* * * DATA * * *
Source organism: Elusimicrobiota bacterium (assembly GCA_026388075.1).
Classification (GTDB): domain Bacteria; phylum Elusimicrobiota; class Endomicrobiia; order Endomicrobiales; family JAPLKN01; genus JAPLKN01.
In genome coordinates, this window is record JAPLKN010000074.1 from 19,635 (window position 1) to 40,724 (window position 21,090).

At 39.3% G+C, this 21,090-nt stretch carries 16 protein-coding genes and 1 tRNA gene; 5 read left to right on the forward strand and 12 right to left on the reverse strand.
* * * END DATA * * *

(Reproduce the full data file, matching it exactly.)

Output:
Source organism: Elusimicrobiota bacterium (assembly GCA_026388075.1).
Classification (GTDB): domain Bacteria; phylum Elusimicrobiota; class Endomicrobiia; order Endomicrobiales; family JAPLKN01; genus JAPLKN01.
In genome coordinates, this window is record JAPLKN010000074.1 from 19,635 (window position 1) to 40,724 (window position 21,090).

At 39.3% G+C, this 21,090-nt stretch carries 16 protein-coding genes and 1 tRNA gene; 5 read left to right on the forward strand and 12 right to left on the reverse strand.